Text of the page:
When trying this out multiple times, you will notice that APEX generates a new session ID on each request. This is not ideal in many cases. You can use the application-level “Rejoin Sessions” attribute to get the same session. There are security implications with this attribute, though. Please follow the link to the documentation for more details.

Read Excel file in PL/SQL, using Java in the DB

We made some necessary internal changes in APEX 4.2.3, that stopped the Apex Listener Excel upload from working. As mentioned on our Known Issues page, a fix is available now for 4.2.3. While investigating the problem, I noticed that it is quite easy to parse Excel directly in the database, with Java and the Apache POI library. Below is an example how to use POI from PL/SQL. As mentioned, we do have a fix now, but maybe my little experiment is still useful to somebody.

First, I downloaded POI from here (I used version 3.9). After unzipping, I installed lib/commons-codec-1.5.jar, poi-ooxml-3.9-20121203.jar and poi-3.9-20121203.jar with loadjava. The package below has a pipelined table function that returns Excel cells, see the spec for an example.

create or replace package excelreader as
--    NAME
--      excelreader.sql
--      Read Excel file (xls or xlsx) in PL/SQL, using a pipelined table
--      function.
--      SQL> select xls.*
--             from my_data,
--                  table(excelreader.get_cells(my_data.blob_value)) xls
--            where = 42;
--      SHEET_NAME              ROW_NUM    COL_NUM CELL_VALUE
--      -------------------- ---------- ---------- --------------------
--      Sheet1                        1          1 h1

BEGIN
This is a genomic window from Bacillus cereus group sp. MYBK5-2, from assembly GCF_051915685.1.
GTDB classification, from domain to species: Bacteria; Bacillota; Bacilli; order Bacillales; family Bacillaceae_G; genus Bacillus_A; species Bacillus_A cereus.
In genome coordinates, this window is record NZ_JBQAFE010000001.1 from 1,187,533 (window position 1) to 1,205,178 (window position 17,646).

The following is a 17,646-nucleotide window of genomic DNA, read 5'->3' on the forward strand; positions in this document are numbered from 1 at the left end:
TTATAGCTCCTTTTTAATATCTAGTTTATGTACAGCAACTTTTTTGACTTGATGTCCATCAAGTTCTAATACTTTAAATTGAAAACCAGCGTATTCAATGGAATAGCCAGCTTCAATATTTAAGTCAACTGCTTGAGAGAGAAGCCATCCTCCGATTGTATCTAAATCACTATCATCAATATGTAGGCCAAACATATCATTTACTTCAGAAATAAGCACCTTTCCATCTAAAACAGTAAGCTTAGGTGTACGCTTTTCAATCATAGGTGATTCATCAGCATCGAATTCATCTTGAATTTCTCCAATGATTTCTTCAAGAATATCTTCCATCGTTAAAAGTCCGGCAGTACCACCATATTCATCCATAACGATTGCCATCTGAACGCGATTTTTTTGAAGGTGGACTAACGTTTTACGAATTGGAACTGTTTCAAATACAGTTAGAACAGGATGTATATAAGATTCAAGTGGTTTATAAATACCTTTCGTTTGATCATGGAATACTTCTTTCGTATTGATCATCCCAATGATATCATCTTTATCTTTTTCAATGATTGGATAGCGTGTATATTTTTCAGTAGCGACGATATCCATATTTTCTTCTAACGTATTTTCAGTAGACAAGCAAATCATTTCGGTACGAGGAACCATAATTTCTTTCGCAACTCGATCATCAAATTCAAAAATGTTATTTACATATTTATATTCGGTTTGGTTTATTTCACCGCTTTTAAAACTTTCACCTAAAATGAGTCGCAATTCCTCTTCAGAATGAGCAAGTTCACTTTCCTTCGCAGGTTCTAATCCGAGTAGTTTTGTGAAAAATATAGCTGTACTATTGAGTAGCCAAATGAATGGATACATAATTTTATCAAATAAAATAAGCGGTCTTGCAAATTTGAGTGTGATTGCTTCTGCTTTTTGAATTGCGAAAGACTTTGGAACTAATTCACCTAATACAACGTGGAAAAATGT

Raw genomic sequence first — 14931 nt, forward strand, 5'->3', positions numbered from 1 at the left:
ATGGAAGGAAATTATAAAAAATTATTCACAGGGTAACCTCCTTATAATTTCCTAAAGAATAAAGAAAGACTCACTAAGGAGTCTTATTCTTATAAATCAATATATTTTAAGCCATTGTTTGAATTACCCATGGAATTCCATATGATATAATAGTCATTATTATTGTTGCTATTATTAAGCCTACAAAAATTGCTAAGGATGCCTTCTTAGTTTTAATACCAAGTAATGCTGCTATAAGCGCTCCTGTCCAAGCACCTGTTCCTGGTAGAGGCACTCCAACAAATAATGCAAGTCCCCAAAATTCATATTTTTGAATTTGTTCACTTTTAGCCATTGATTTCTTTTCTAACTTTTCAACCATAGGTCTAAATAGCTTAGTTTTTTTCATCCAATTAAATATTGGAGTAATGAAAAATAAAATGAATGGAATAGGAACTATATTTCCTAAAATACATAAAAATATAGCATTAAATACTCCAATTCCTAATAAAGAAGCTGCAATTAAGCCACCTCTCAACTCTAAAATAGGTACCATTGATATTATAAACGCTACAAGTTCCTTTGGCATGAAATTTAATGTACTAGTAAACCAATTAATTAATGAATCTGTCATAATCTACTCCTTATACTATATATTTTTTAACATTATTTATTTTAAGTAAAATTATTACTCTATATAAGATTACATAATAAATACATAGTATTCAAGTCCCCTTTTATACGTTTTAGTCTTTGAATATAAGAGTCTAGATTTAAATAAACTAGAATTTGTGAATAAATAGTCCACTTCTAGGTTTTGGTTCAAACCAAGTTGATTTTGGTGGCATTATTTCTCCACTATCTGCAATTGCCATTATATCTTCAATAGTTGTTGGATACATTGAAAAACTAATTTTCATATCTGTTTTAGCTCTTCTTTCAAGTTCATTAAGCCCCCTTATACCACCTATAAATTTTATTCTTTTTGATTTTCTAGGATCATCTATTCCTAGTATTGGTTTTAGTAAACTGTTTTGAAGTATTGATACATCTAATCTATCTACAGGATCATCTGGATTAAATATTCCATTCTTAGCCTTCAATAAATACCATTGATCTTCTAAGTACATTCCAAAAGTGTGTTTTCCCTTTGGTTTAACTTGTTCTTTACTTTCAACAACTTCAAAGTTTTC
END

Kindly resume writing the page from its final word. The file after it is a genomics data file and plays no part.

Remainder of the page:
--      Sheet1                        1          2 h2
--      Sheet1                        1          3 h3
--      Sheet1                        2          1 1
--      Sheet1                        2          2 two
--      Sheet1                        2          3 three
--    cneumuel    10/31/2013 - Created

type t_cell is record (
    sheet_name varchar2(4000),
    row_num    number,
    col_num    number,
    cell_value varchar2(32767) );
type t_cells is table of t_cell;

-- pipelined table function to return cells of an excel (xls or xlsx) file
function get_cells (
    p_source in blob )
    return t_cells

-- internal use only
procedure private_add_cell (
    p_sheet_name in varchar2,
    p_row_num    in number,
    p_col_num    in number,
    p_cell_value in varchar2 );

end excelreader;

create or replace package body excelreader as
--    NAME
--      excelreader.plb
--      Read Excel file (xls or xlsx) in PL/SQL, using a pipelined table
--      function.
--    cneumuel    10/31/2013 - Created

g_cells t_cells;

procedure java_generate_cells (
    p_source in blob )
is language java
name 'ExcelReader.generateCells(java.sql.Blob)';

function get_cells (
    p_source in blob )
    return t_cells
    g_cells := new t_cells();

    if p_source is not null then
        java_generate_cells (
            p_source => p_source );
    end if;

    for i in 1 .. g_cells.count loop
        pipe row (g_cells(i));
    end loop;

    g_cells := null;
end get_cells;

procedure private_add_cell (
    p_sheet_name in varchar2,
    p_row_num    in number,
    p_col_num    in number,
    p_cell_value in varchar2 )
    l_row t_cell;
    l_row.sheet_name := p_sheet_name;
    l_row.row_num    := p_row_num;
    l_row.col_num    := p_col_num;
    l_row.cell_value := p_cell_value;
    g_cells(g_cells.count) := l_row;
end private_add_cell;

end excelreader;
show err

-- the parsing code below is based on
create or replace java source named "ExcelReader" as
import java.lang.*;
import org.apache.poi.hssf.usermodel.HSSFWorkbook;
import org.apache.poi.hssf.usermodel.HSSFSheet;
import org.apache.poi.hssf.usermodel.HSSFRow;
import org.apache.poi.hssf.usermodel.HSSFCell;
import org.apache.poi.openxml4j.exceptions.InvalidFormatException;

public class ExcelReader {

    static void addCell (
        String pSheetName,
        int    pRowNum,
        int    pColNum,
        String pVarchar2Value )
        throws Exception
        #sql {
                excelreader.private_add_cell (
                    p_sheet_name => :pSheetName,
                    p_row_num    => :pRowNum,
                    p_col_num    => :pColNum,
                    p_cell_value => :pVarchar2Value );

    public static void generateCells (
        java.sql.Blob pBlob )
        throws Exception
        InputStream      lBlobStream = pBlob.getBinaryStream();
        HSSFWorkbook     lWorkbook   = new HSSFWorkbook(lBlobStream);